For patients missing all their teeth, there are 4 options:
And the fourth option is what I’ll cover here:
All-on-4 Implant Dentures, aka Fixed Hybrid Dentures
Strictly speaking, these aren’t necessarily limited to just 4 implants, but we have to have at least 4 implants for the bottom jaw, and 4 implants for the upper jaw. Certainly, while adding more implants increases the cost, it also keeps adding stability. The other big advantage of more implants? If one implant fails, for whatever reason, you still have 4 implants to hold your implant denture. If there are only 4 implants and 1 fails, depending on which it is, you might need a whole new implant denture. That doesn’t happen very often, but it is a possibility.
Don’t worry about the terminology so much, but the main differences here are: 1) at least 4 implants are needed on the upper or lower no matter what. 2 implants are put in straight, while 2 are at a steep angle, which creates a kind of tension so we can actually use screws to attach the denture. This means that only a dentist can remove it, and you leave it in full-time. These are so strong, you can bite into practically anything you want with your front teeth and chew anything you want with confidence.
Am I a candidate for an implant denture?
As with dental implants that are used to replace single or multiple natural teeth, one of the key determining factors of whether or not someone is a dental implant candidate is the amount of bone they have remaining. Because patients who have worn lower denture wearers a long time tend to have significant bone loss (which is why dentures fit worse over time), it’s critical to have an evaluation sooner rather than later to see if enough bone is present. We evaluate the amount of bone present with our Planmeca CBCT 3D X-ray, which lets us look at bone height, width, and even density in incredible detail. Bone shrinks over the years, and the longer that you wait to have implants placed, the greater the chance that there might not be enough bone to support the implant. The good news though, is that, even in cases where there isn’t adequate bone, we can rebuild it in a procedure called a bone graft. Sometimes we can place the implants at the same time as the graft, but sometimes we have to do the bone first and let it heal, then place the implants and let them heal.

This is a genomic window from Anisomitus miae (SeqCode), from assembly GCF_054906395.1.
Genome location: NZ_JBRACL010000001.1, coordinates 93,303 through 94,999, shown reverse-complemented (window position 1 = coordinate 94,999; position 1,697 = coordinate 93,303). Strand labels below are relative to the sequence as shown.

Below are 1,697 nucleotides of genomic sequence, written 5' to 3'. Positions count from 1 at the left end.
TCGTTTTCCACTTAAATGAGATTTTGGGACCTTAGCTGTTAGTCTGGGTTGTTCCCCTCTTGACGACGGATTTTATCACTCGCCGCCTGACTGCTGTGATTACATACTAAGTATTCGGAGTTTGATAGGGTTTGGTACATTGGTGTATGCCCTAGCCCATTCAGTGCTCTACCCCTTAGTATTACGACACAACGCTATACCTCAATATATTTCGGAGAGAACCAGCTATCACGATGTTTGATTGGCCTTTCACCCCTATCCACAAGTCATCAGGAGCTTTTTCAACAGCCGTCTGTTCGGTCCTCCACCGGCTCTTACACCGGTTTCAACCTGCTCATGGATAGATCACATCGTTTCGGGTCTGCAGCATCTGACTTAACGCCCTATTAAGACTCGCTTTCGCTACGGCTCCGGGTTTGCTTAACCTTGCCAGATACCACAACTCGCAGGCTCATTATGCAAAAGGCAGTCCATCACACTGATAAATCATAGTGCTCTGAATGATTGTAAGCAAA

How Long Does It Take to Finish an All-on-4 Implant Denture?
This procedure is often marketed as “Teeth-in-a-Day” by large dental chains, because it is true that you often get your new All-on-4 Implant Denture placed on the same day that teeth are extracted and the implants put in. Of course, we have to do a little planning first. 😀 So here are the basic steps for doing this, assuming that we have to extract teeth, too. If not, the process beforehand will be a bit different.
- Take records like photos, the 3D x-ray, molds of your mouth, choose the color and shape of your teeth with you, etc
- I plan where the implants will go, if we’ll need to reshape bone, remove bone, or add bone, etc
- Send everything to the lab to make the All-on-4 implant dentures
- We should get everything back from the lab within 2-3 weeks
- We schedule your appointment and go over what will happen, what you need to do before and after the procedure, etc.
- On your appointment date, teeth will be removed, the bone smoothed, implants placed, attachments placed, and acrylic added to hold the attachments into the All-on-4 implant denture.
- If there are any complications during the surgical part of treatment, we may send the denture to the lab for them to do the attachments, in which case, we’ll attach the denture to the implants 2 days later. Some patients even prefer this, because it means they can go home and rest sooner after the surgery.
Taking Care of All-on-4 Implant Dentures
Once you have your new All-on-4 Implant Dentures in place, it’s still very important to take care of them properly. And yes, you still need to come see us for checkups on a regular basis; we usually recommend twice a year.